USIU-Africa's Division of Legal Services hosts webinar on Data Protection & Privacy (Risk Imperatives) in partnership with Gikera & Vadgama Advocates and Galande Consultants

By Anne Maina, Project Assistant – NIERA

Last month, United States International University – Africa’s Division of Legal Services, in partnership with Gikera & Vadgama Advocates and Galande Consultants, hosted an engaging webinar on “Data Protection & Privacy (Risk Imperatives)”. The webinar was part of the University’s larger efforts in ensuring that the campus community and our partners are apprised of topical legal and governance issues.

Moderated by USIU-Africa’s Director of Legal Services Hellen Ombima, the webinar kicked off with an introduction on the key elements of data protection and privacy and its significance both in the institutional context and personal context.

Kananu Mutea, Partner & Head of Dispute Resolution at Gikera & Vadgama Advocates expounded on the Data Protection Act framework enacted by the Kenyan government in 2019 highlighting its implications on how businesses handle personal data. She further discussed the key principles of data protection as laid out in the Act noting “the legislation plays a key role in ensuring accountability from institutions on how they ethically treat consumers’ personal data to inform their operations”.

Building on the conversation, Felix M. Mung’ara an Associate at Gikera & Vadgama Advocates, distinguished data protection and data privacy noting that the two are intertwined at any given context. He further emphasized on the need for businesses to obtain consent from data subjects prior to utilizing personal data to inform their operations. Failure to this, businesses are at risk of breaching the Data Protection Act, which imposes legal consequences and ultimately affects their operations.

Reacting to participants’ questions on matters pertaining to the responsibilities of data subjects, data processors and institutions in ensuring data protection and data privacy, the speakers explained the respective responsibilities as laid out in the Data Protection Act, noting that each party has an obligation in enhancing data protection and privacy whilst emphasizing the need for informed consent.

In addition, George Alande, Managing Partner at Galande Consultants discussed the risk imperatives in case of breach of the Data Protection Act noting the key role played by the insurance industry in providing mitigation measures in case of data breach and the turbulent time thereafter. Some of the measures include but are not limited to cyber-crime policy and conducting forensic investigations.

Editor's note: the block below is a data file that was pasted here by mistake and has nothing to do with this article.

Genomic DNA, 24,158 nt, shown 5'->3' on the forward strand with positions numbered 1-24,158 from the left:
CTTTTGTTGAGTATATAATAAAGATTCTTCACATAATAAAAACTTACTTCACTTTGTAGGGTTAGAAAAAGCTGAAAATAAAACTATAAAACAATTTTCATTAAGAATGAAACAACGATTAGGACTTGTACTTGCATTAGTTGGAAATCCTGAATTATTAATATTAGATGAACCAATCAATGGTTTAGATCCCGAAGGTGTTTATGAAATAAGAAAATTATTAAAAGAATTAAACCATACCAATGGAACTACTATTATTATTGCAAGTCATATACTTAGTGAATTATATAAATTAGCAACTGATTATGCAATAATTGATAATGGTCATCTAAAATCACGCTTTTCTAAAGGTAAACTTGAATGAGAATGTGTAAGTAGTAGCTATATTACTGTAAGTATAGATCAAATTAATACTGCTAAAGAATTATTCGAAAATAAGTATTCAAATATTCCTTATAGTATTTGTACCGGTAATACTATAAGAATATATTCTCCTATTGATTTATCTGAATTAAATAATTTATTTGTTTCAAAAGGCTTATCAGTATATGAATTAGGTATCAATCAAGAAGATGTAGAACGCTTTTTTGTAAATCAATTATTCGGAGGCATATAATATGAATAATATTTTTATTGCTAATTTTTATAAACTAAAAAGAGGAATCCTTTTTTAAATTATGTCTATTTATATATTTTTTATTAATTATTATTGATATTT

The insurance cover protects organizations from loss, liability and or damage against major internet-based risks related to information technology infrastructure such as cyber-attacks, Data breach or Distributed Denial of Service (DDOS) attacks that brings down networks, malware infections that spread through devices, cyber ransom losses, extortion demands made by hackers holding sensitive information they are threatening to expose to the public and or to destroy the data they are holding. Reputation protection costs (PR costs, loss and increased cost of working due to reputation damage), business email compromise resulting in sharing sensitive information and media liability associated with infringement and other content that is electronically disseminated are also covered under that policy.

Mr. Alande also pointed out that the cover does not extend to privacy liability which is considered a breach of professional duty and is adequately covered under Professional Indemnity Insurance. Further, infrastructure failure, intellectual property infringement (whether alleged and or actual), hacking by director or partner in the organization, outdated systems and or software that are not supported by the developer and dishonest and criminal acts are also not covered by said policy.

One theme that cut across the conversation was the need for data subjects to retool themselves with sufficient information pertaining to their rights and responsibilities to ensure data protection and privacy particularly in the business environment. Further, data processors and controllers have an obligation to utilize personal data obtained for legitimate purposes. This is laid out in the Data Protection Act as well as in the Constitution of Kenya.

For more of these insightful sessions, please check out the events page.

Watch the recorded webinar via YouTube here:

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